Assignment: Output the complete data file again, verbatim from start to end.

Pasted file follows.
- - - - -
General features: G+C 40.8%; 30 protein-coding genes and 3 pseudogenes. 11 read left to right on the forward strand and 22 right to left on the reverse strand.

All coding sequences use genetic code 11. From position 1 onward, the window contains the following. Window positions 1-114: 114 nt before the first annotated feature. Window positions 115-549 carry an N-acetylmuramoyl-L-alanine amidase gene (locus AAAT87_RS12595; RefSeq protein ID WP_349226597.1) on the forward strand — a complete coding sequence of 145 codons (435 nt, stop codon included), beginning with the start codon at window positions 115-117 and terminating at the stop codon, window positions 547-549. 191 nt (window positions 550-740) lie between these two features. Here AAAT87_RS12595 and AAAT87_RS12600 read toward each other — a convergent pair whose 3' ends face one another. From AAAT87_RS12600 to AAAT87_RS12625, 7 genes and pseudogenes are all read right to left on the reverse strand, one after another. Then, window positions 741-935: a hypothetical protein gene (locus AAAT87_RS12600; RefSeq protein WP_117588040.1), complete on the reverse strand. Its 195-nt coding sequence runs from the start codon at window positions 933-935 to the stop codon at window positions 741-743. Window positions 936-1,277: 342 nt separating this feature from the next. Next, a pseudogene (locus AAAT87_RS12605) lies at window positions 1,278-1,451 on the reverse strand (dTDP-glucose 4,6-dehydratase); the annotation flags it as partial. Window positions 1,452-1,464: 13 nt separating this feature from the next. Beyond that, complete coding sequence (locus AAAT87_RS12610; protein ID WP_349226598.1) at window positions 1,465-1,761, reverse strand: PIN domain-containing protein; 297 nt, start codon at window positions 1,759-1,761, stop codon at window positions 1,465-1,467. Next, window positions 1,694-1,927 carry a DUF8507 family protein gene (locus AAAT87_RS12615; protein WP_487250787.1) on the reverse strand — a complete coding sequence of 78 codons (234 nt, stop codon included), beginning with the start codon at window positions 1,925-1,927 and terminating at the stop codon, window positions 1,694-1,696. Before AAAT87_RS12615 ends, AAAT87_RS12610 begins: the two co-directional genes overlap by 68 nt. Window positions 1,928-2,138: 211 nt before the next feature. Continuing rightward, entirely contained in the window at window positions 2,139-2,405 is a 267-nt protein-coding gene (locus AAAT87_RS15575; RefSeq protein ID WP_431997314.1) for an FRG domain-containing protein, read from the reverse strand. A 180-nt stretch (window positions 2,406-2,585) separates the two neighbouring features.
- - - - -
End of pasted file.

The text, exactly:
General features: G+C 40.8%; 30 protein-coding genes and 3 pseudogenes. 11 read left to right on the forward strand and 22 right to left on the reverse strand.

All coding sequences use genetic code 11. From position 1 onward, the window contains the following. Window positions 1-114: 114 nt before the first annotated feature. Window positions 115-549 carry an N-acetylmuramoyl-L-alanine amidase gene (locus AAAT87_RS12595; RefSeq protein ID WP_349226597.1) on the forward strand — a complete coding sequence of 145 codons (435 nt, stop codon included), beginning with the start codon at window positions 115-117 and terminating at the stop codon, window positions 547-549. 191 nt (window positions 550-740) lie between these two features. Here AAAT87_RS12595 and AAAT87_RS12600 read toward each other — a convergent pair whose 3' ends face one another. From AAAT87_RS12600 to AAAT87_RS12625, 7 genes and pseudogenes are all read right to left on the reverse strand, one after another. Then, window positions 741-935: a hypothetical protein gene (locus AAAT87_RS12600; RefSeq protein WP_117588040.1), complete on the reverse strand. Its 195-nt coding sequence runs from the start codon at window positions 933-935 to the stop codon at window positions 741-743. Window positions 936-1,277: 342 nt separating this feature from the next. Next, a pseudogene (locus AAAT87_RS12605) lies at window positions 1,278-1,451 on the reverse strand (dTDP-glucose 4,6-dehydratase); the annotation flags it as partial. Window positions 1,452-1,464: 13 nt separating this feature from the next. Beyond that, complete coding sequence (locus AAAT87_RS12610; protein ID WP_349226598.1) at window positions 1,465-1,761, reverse strand: PIN domain-containing protein; 297 nt, start codon at window positions 1,759-1,761, stop codon at window positions 1,465-1,467. Next, window positions 1,694-1,927 carry a DUF8507 family protein gene (locus AAAT87_RS12615; protein WP_487250787.1) on the reverse strand — a complete coding sequence of 78 codons (234 nt, stop codon included), beginning with the start codon at window positions 1,925-1,927 and terminating at the stop codon, window positions 1,694-1,696. Before AAAT87_RS12615 ends, AAAT87_RS12610 begins: the two co-directional genes overlap by 68 nt. Window positions 1,928-2,138: 211 nt before the next feature. Continuing rightward, entirely contained in the window at window positions 2,139-2,405 is a 267-nt protein-coding gene (locus AAAT87_RS15575; RefSeq protein ID WP_431997314.1) for an FRG domain-containing protein, read from the reverse strand. A 180-nt stretch (window positions 2,406-2,585) separates the two neighbouring features.